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TODAY IN DENMARK

Today in Denmark: A roundup of the news on Wednesday

Legal gender reassignment for Danish children, a possible cap on visas for Russian tourists, and 'accidental' 6,000 kroner cheques are among the top news stories in Denmark on Wednesday.

Today in Denmark: A roundup of the news on Wednesday
Prime minister Mette Frekeriksen, seen here with partymate Nicolai Wammen, faces mounting pressure to call for a general election. Photo: Mads Claus Rasmussen/Ritzau Scanpix

Russian tourists have flocked to Denmark. Ukraine wants us to cut them off. 

In the first months of 2022, Denmark issued three times as many tourist visas to Russians than in the previous year, newspaper Politiken reported Monday. But now, Ukrainian president Volodymyr Zelenskyy is asking western leaders to close the door on Russian tourists, according to newswire Ritzau. 

Vladimir Barbin, Russian ambassador to Denmark, sees potential travel restrictions as an attack on human rights. “In short, human rights in the West are apparently only remembered when it is beneficial, and they are forgotten without remorse when it comes to Russians,” Barbin wrote to Ritzau. In the same statement, he described Russia’s invasion as a “special military operation.” 

Denmark’s minister of immigration plans to wait for a broader EU solution. “It is clear that if there is just one country in Europe where Russians can enter, then in principle you can enter the entire Schengen area,” Kaare Dybvad told Politiken.  “Therefore, it is the EU framework in which it must be done.” 

READ MORE: Who visits Denmark in the summer and where do tourists go? 

Government proposes removing age limit for legal gender change 

The government’s LGBTQ+ plan, presented Monday, includes a proposal to expand access to legal gender change to all children regardless of age. 

Currently, only after the age of 18 can people apply to legally change their gender marker on government documents. 

The new plan would strike that age cap, but children 15 years of age or younger would need the consent of their parents or guardians. It’s the second time the Social Democrats have proposed the change — it failed to garner enough support among other government parties two years ago.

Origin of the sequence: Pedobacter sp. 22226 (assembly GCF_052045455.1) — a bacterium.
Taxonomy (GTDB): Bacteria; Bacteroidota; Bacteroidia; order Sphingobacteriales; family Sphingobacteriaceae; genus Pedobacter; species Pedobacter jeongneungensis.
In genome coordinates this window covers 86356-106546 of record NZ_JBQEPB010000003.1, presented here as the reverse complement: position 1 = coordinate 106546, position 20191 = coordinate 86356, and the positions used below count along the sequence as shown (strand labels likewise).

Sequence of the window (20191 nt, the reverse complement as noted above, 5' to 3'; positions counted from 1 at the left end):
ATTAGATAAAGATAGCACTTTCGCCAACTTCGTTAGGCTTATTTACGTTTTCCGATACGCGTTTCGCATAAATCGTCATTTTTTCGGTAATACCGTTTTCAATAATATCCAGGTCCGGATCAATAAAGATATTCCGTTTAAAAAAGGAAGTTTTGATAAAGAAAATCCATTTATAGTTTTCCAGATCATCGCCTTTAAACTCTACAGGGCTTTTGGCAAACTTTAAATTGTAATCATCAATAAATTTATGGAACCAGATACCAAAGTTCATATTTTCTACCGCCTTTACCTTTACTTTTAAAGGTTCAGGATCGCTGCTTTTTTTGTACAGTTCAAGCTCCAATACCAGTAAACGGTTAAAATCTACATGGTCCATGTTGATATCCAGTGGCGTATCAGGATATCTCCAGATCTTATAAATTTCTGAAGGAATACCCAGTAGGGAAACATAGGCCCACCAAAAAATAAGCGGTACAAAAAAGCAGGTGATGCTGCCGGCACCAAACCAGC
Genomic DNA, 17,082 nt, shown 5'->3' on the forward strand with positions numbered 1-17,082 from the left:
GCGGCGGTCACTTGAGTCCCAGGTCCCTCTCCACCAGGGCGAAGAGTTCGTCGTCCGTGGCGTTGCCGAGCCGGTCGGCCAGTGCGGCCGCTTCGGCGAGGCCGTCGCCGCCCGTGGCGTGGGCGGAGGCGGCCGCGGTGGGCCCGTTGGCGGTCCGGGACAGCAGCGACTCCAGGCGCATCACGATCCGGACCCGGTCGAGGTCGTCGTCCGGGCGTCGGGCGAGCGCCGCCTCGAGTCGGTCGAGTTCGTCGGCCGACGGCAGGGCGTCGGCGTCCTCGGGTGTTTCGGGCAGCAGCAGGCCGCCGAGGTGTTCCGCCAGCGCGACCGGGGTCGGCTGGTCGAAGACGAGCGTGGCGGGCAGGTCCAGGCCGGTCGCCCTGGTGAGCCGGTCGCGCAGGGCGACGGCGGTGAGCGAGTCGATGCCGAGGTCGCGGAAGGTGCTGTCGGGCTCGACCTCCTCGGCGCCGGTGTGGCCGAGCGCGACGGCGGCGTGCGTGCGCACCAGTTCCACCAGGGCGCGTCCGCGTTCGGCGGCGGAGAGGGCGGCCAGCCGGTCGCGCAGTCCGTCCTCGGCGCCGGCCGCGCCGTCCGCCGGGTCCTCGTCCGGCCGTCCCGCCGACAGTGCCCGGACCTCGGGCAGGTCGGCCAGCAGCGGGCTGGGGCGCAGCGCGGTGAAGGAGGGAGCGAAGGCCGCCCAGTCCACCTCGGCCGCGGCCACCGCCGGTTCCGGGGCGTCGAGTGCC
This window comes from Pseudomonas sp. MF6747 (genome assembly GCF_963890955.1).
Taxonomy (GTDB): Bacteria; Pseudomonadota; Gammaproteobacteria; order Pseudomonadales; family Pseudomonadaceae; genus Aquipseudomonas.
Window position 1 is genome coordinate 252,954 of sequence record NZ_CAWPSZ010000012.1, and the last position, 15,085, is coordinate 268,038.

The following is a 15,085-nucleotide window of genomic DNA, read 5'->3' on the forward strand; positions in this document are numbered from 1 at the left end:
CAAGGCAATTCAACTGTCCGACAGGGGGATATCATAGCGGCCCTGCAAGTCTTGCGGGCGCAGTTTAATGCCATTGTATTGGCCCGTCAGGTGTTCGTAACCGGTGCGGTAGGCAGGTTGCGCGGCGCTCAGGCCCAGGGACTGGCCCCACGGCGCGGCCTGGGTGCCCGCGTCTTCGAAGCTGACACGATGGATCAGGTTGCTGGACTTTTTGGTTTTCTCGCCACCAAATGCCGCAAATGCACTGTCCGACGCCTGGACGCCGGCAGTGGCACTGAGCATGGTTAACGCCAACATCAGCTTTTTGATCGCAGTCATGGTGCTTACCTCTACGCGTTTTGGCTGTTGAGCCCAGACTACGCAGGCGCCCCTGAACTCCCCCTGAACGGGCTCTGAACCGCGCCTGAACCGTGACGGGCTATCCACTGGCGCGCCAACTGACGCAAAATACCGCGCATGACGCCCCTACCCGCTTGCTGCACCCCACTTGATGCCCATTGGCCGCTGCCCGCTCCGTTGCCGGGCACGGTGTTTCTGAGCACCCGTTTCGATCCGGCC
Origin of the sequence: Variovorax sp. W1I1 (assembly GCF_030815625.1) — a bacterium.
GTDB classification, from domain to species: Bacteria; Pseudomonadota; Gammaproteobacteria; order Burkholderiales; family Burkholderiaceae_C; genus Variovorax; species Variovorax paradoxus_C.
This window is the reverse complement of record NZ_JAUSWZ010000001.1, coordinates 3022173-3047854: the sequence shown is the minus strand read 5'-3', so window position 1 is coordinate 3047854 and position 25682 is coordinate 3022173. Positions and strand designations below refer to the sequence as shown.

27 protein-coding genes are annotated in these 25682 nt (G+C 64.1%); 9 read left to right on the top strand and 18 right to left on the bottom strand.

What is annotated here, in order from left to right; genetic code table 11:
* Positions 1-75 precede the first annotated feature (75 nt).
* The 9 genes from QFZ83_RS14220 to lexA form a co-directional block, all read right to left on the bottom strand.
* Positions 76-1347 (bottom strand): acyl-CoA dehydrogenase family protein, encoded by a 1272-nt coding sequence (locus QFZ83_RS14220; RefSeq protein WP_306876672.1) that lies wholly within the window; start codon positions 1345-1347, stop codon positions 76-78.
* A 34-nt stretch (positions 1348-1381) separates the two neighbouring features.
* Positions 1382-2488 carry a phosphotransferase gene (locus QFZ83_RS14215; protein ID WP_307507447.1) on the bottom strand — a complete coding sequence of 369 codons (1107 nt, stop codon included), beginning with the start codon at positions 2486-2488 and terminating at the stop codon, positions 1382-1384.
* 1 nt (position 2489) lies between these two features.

The Danish Parliament consulted with the Ethics Council on the issue of appropriate ages for legal gender change, which proposed lowering the age limit to 10-12 years old. 

Bank error in your favor! Some received heating subsidy in error 

When the 6,000 kroner cheques went out to households heated by gas boilers, some households with different heating systems received a happy surprise. 

The government used a municipal system called the Building and Housing Register (abbreviated BBR in Danish) to determine who should receive the cheques — if you make any changes to your home, including replacing a boiler or building a tool shed, you’re supposed to inform the municipality. The problem is that many people aren’t aware of this or believe it’s included in the permitting information contractors file with authorities. 

A provision in the legislation authorising the ‘heat cheques’ says that if a cheque is sent due to government error, the recipient isn’t required to return the money. (In fact, you can’t even if you want to — authorities are asking accidental recipients not to contact them.) 

READ MORE: Denmark boosts heating bill help and will give it to more households 

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TODAY IN DENMARK

Today in Denmark: A roundup of the news on Friday